It would appear that the New York Times is only concerned about popular opinion when it happens to coincide with Western establishment wisdom. Londoño cited no such “widespread sense” in Chilean society that President Piñera is a Pinochet-style butcher whom a majority thinks should resign and call early elections.
This kind of shoddy reporting is anything but accidental, given that Evo Morales, unlike Sebastian Piñera, is no friend of Washington. As the US’s local allies have repeatedly tried to overthrow Bolivia’s indigenous president, Londoño is therefore permitted to slander Morales’ democratic record with impunity.
“Critics say [Morales] has become increasingly authoritarian, accusing him of abusing his influence over the judicial system to intimidate or sideline political rivals,” he writes, declining to cite any actual critics, in a thinly veiled enunciation of his paper’s editorial line.
This nakedly biased journalism, demonizing Washington’s foes and covering for its clients, is very much par for the course.
The evidence-free fraud allegations against Evo Morales form part of a now familiar script employed repeatedly against Venezuela.
Last year, the Trump administration and its hard-right opposition proxies preemptively refused to recognize the results of Venezuela’s presidential election, despite opposition candidate Henri Falcon reaching an agreement on electoral guarantees with the government. Falcon, at the time the highest-polling opposition figure, according to widely cited anti-government pollster Datanalisis, was reportedly threatened with sanctions by Washington for daring to defy the US-backed boycott.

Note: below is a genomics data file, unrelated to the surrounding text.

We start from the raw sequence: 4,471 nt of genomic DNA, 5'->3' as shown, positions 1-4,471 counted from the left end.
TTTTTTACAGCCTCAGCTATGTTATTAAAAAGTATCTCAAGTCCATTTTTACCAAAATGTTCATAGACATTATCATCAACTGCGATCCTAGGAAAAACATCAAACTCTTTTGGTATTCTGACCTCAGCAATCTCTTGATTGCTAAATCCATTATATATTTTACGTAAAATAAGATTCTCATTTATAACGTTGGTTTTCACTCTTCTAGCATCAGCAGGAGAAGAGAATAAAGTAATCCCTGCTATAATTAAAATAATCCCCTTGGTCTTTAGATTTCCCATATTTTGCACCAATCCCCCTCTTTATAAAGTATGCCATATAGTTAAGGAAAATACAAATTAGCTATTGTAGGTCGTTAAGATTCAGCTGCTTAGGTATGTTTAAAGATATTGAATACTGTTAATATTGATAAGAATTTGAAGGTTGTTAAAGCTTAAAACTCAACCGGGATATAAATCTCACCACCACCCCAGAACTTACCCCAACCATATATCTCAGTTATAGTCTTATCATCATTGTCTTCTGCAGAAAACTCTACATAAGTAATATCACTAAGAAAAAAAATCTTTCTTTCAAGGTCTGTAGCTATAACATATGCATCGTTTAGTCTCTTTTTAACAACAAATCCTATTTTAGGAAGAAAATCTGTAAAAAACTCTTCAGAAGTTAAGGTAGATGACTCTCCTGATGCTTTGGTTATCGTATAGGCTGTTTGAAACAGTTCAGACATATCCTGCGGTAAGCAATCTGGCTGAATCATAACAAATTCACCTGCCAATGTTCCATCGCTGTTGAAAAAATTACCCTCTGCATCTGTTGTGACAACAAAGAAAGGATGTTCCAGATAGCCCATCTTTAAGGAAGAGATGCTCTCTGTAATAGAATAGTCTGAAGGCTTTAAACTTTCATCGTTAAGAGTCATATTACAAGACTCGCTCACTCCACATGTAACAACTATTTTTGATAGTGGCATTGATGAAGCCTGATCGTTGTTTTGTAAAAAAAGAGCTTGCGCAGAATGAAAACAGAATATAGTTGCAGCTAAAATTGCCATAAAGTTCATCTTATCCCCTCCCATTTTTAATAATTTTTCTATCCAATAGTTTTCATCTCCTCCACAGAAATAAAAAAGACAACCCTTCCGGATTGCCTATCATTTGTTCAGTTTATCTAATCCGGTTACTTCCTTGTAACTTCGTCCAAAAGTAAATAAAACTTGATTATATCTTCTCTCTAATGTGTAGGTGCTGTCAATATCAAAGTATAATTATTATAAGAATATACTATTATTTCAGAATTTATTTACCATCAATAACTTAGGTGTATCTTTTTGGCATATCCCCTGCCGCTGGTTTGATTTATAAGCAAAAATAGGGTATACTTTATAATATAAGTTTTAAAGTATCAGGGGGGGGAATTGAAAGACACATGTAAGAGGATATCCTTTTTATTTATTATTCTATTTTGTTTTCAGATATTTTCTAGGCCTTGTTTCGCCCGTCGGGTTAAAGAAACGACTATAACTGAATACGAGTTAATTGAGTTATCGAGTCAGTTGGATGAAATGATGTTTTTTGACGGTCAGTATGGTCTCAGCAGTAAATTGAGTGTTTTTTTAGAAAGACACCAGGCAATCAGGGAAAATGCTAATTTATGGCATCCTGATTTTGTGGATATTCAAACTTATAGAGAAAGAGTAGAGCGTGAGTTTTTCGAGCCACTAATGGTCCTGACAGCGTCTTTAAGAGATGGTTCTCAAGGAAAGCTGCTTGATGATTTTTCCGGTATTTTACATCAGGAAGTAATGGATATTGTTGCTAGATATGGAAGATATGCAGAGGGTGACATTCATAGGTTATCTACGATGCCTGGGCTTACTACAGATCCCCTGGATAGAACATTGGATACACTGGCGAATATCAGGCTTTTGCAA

On election day, Maduro won an overwhelming victory over a divided opposition whose main parties opted to abstain rather than risk losing to a diminished but still highly mobilized Chavista bloc.
The opposition cried fraud—as they had done in virtually every election they lost over the past two decades—without proffering any proof of vote rigging. Under Venezuela’s automated electoral system, witnesses from all political parties must sign off on vote tallies in each polling center, which are randomly subject to a hot audit the same day, rendering fraud immediately evident.